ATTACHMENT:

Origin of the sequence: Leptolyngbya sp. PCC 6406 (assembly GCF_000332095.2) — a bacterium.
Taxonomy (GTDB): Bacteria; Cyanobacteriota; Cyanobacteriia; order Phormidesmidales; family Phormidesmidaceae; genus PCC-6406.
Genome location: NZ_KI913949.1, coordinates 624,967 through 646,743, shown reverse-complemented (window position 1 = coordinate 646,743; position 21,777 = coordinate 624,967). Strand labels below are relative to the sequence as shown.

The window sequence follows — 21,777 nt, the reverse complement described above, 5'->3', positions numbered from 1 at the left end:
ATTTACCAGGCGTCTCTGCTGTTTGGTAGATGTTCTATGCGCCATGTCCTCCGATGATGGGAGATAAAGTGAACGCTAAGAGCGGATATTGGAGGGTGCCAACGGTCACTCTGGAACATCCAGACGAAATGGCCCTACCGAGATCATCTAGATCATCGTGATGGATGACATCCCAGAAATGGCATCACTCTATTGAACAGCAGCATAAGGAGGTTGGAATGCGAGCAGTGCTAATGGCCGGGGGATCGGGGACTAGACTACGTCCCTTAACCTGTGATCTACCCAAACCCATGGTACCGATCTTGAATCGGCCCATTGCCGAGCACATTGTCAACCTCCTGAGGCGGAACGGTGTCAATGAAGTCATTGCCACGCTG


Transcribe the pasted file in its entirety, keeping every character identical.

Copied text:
Origin of the sequence: Leptolyngbya sp. PCC 6406 (assembly GCF_000332095.2) — a bacterium.
Taxonomy (GTDB): Bacteria; Cyanobacteriota; Cyanobacteriia; order Phormidesmidales; family Phormidesmidaceae; genus PCC-6406.
Genome location: NZ_KI913949.1, coordinates 624,967 through 646,743, shown reverse-complemented (window position 1 = coordinate 646,743; position 21,777 = coordinate 624,967). Strand labels below are relative to the sequence as shown.

The window sequence follows — 21,777 nt, the reverse complement described above, 5'->3', positions numbered from 1 at the left end:
ATTTACCAGGCGTCTCTGCTGTTTGGTAGATGTTCTATGCGCCATGTCCTCCGATGATGGGAGATAAAGTGAACGCTAAGAGCGGATATTGGAGGGTGCCAACGGTCACTCTGGAACATCCAGACGAAATGGCCCTACCGAGATCATCTAGATCATCGTGATGGATGACATCCCAGAAATGGCATCACTCTATTGAACAGCAGCATAAGGAGGTTGGAATGCGAGCAGTGCTAATGGCCGGGGGATCGGGGACTAGACTACGTCCCTTAACCTGTGATCTACCCAAACCCATGGTACCGATCTTGAATCGGCCCATTGCCGAGCACATTGTCAACCTCCTGAGGCGGAACGGTGTCAATGAAGTCATTGCCACGCTG